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Relevance of the following discussion
How can a investor from the UK invest in the S&P500 without being exposed to currency risk?

There are at least the following two low cost ETFs. If I had only seen one of them (or rather if only one existed) I would be a happy person. Instead I am growing frustrated by not understanding the need for these two seemingly equal products to exist (from the very same provider!).

ETF 1 - GSPX

Ticker: GSPX
Name: iShares Core S&P 500 UCITS ETF
Subclass: GBP Hedged
Tracker Index: S&P500
TER: 0.10 %
Exchange: LSE (London)
Provider: iShares
AUM: 34,293.72 Millions
Link: https://www.ishares.com/uk/individual/en/products/286083/ishares-core-s-p-500-ucits-etf-fund

ETF 2 - IGUS

Ticker: IGUS
Name: iShares S&P 500 GBP Hedged UCITS ETF (Acc)
Tracker Index: S&P 500 GBP Hedged Index
TER: 0.20 %
Exchange: LSE (London)
Provider: iShares
AUM: 402.08
Link: https://www.ishares.com/uk/individual/en/products/251904/ishares-sp-500-gbp-hedged-ucits-etf

From the KIID docs, they both use derivatives to achieve the edge.
Why does the IGUS exist though ? Why is he tracking the S&P 500 GBP Hedged Index index? Why does this index even exist in the first place?
Surely, the use of currency hedging is for a GBP investor to have exactly the S&P500 return as if he was living in the USA; the investor should be able to see a graph of the total return of the S&P500 only and know where is money is at. Therefore the only logical thing would be for the usage of the S&P500 as the tracker because by definition that is what we are trying to achieve!! Replicate the S&P500!

The only motivation I can think of for the creation of this hedged index is to set a formal, fixed and descriptive way on how to actually achieve currency hedging - by setting a formula describing what derivatives to hold. Something that might otherwise be at the discretion of the fund that does the hedging.
So, for the GSPX, the fund (i.e iShares) does the hedging on is on account, trying as hard as possible to follow the total return SP&500 (by offsetting currency) and any differences would be apparent on the tracking error to the actual return of the SP&500 - mixed up with TER, broker fees and the like.
While for the IGUS case, the edge is implicitly/passively obtained by holding the securities described in the S&P 500 GBP Hedged Index which already takes into consideration hedging.
In this case you would have a difference between the IGUS ETF and the S&P 500 GBP Hedged Index index due to TER, broker fees on one side, and then this index would have also a difference to the return of the S&P 500 which reflected purely the hedging mechanism.

  1. The above is my hypothesis. I am not sure if I am correct. Do you agree, have something to add or know the actual differences?

  2. Is there anything that more fundamentally distinguishes the 2 ETFs?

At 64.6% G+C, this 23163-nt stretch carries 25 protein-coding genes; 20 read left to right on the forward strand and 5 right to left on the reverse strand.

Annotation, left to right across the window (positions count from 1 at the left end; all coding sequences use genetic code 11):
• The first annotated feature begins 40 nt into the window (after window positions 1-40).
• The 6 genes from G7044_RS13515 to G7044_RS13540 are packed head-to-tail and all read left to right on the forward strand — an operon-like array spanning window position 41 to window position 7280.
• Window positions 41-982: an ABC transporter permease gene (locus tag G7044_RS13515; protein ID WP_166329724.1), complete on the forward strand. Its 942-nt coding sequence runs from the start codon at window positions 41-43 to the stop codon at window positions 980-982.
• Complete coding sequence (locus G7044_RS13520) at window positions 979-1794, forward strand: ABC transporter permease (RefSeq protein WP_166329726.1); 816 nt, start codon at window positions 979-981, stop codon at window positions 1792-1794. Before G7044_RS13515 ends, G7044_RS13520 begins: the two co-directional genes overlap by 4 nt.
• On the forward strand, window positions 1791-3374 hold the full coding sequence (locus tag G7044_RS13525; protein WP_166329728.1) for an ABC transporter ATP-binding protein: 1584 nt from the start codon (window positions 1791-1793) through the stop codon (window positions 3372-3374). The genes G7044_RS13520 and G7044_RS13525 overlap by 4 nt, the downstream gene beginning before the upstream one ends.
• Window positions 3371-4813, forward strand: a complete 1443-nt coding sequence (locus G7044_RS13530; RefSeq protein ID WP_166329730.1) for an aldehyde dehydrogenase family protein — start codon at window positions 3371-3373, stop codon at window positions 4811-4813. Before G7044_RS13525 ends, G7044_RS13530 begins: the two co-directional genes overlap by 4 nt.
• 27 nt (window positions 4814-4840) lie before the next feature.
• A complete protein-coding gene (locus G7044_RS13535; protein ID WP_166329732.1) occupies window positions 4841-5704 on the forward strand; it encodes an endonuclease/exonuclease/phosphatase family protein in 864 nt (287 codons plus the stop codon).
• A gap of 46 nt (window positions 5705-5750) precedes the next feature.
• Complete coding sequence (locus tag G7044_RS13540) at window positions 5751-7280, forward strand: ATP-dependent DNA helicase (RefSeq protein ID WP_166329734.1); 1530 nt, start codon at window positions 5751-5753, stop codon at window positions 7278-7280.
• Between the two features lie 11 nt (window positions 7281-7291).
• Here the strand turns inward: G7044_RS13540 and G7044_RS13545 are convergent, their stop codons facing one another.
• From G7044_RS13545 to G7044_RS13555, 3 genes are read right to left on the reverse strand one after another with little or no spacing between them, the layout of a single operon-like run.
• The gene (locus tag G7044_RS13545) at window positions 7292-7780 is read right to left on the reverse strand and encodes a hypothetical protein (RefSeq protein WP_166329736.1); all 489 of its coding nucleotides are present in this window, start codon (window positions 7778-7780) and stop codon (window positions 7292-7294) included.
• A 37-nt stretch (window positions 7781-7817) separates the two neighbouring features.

3. What was the driving force behind coming up with this "new" index?
  4. Which one would be better - i.e follows the S&P500 more cheaply? The GSPX has half the TER. This might be eroded if the tracking error is big.

To add to my frustration, of the two, the IGUS ETF is the only I can find as ISA eligible amongst all the brokers I have researched - AJ Bell, Halifax, Fidelity, Hargreaves LansDown, Alliance Trust. The GSPX ETF is never ISA eligible; in fact, often, it doesn't even show for general (i.e. non ISA) accounts.

Extra: Comparison between the two indexes obtained from https://us.spindices.com/indices/equity/sp-500-gbp-hdg for a 10 year period starting at 2009.
S&P 500 vs. S&P 500 GBP Hedged Index between 2009 and 2019

p.s. I know the IGUS is Accumulative and the GSPX Distributive. But that is a detail, I believe, to question at hand.

  • 1
    What is your question? Clearly you know what the difference between the vanilla and currency hedged funds are. – quid Aug 9 at 17:03
  • @quid doesn't the subject line state the question? – RonJohn Aug 10 at 12:47
  • @RonJohn, yes, then the body of the question answers the question. This person clearly knows the difference. – quid Aug 11 at 1:17
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Hedging against currency risk is a poor idea when investing in stocks, because a well-diversified stock portfolio is anyway more or less protected against that risk.

Want proof? Consider this: the dollar declines in value. U.S. people start purchasing more U.S. made products, and similarly foreign customers will import goods from U.S. Thus, when dollar declines in value, your S&P 500 investment increases in dollar value, i.e. in euros, its value stays approximately the same. (Approximately, because I cannot prove that these two movements 100% cancel out each other).

By hedging against this "risk", you would actually introduce risk in the other direction. If dollar declines in value, your S&P investment increases in dollar value, and you gain money from the hedge, so it increases even more!

And more worryingly, in the other direction, if dollar increases in value, you lose from S&P 500 index, and you lose a similar amount of money from the currency hedge. Two-fold losses!

Only when investing in bonds should you hedge against currency risk. However, it probably makes more sense to invest in bonds in your local currency than to invest in foreign bonds and then hedge against currency risk.

  • Interesting comment (although not really answering the question). Where and how can I read more about that ? – Carlos Teixeira Aug 10 at 13:39

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